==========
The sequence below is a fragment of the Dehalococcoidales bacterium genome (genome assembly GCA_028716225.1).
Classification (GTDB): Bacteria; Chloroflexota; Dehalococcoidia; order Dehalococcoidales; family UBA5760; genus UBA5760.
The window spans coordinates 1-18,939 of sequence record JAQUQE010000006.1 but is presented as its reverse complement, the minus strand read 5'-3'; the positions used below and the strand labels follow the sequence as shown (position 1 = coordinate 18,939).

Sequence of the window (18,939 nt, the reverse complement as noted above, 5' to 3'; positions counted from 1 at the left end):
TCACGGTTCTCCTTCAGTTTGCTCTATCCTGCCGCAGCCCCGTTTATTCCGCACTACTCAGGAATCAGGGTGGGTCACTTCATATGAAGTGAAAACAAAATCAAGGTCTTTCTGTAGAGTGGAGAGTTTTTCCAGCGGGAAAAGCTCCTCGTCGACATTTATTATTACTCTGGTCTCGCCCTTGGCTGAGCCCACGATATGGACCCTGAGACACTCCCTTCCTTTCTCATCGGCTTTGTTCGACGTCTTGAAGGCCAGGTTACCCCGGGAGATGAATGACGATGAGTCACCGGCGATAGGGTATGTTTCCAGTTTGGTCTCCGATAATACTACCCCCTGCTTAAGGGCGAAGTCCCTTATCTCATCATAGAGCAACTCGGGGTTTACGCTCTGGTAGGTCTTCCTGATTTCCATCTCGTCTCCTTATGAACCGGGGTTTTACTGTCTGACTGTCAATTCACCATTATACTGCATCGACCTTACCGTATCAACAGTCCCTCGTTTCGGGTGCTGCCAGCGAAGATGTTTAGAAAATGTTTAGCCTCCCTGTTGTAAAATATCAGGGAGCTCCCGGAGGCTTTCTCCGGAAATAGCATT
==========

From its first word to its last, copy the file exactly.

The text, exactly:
The sequence below is a fragment of the Dehalococcoidales bacterium genome (genome assembly GCA_028716225.1).
Classification (GTDB): Bacteria; Chloroflexota; Dehalococcoidia; order Dehalococcoidales; family UBA5760; genus UBA5760.
The window spans coordinates 1-18,939 of sequence record JAQUQE010000006.1 but is presented as its reverse complement, the minus strand read 5'-3'; the positions used below and the strand labels follow the sequence as shown (position 1 = coordinate 18,939).

Sequence of the window (18,939 nt, the reverse complement as noted above, 5' to 3'; positions counted from 1 at the left end):
TCACGGTTCTCCTTCAGTTTGCTCTATCCTGCCGCAGCCCCGTTTATTCCGCACTACTCAGGAATCAGGGTGGGTCACTTCATATGAAGTGAAAACAAAATCAAGGTCTTTCTGTAGAGTGGAGAGTTTTTCCAGCGGGAAAAGCTCCTCGTCGACATTTATTATTACTCTGGTCTCGCCCTTGGCTGAGCCCACGATATGGACCCTGAGACACTCCCTTCCTTTCTCATCGGCTTTGTTCGACGTCTTGAAGGCCAGGTTACCCCGGGAGATGAATGACGATGAGTCACCGGCGATAGGGTATGTTTCCAGTTTGGTCTCCGATAATACTACCCCCTGCTTAAGGGCGAAGTCCCTTATCTCATCATAGAGCAACTCGGGGTTTACGCTCTGGTAGGTCTTCCTGATTTCCATCTCGTCTCCTTATGAACCGGGGTTTTACTGTCTGACTGTCAATTCACCATTATACTGCATCGACCTTACCGTATCAACAGTCCCTCGTTTCGGGTGCTGCCAGCGAAGATGTTTAGAAAATGTTTAGCCTCCCTGTTGTAAAATATCAGGGAGCTCCCGGAGGCTTTCTCCGGAAATAGCATT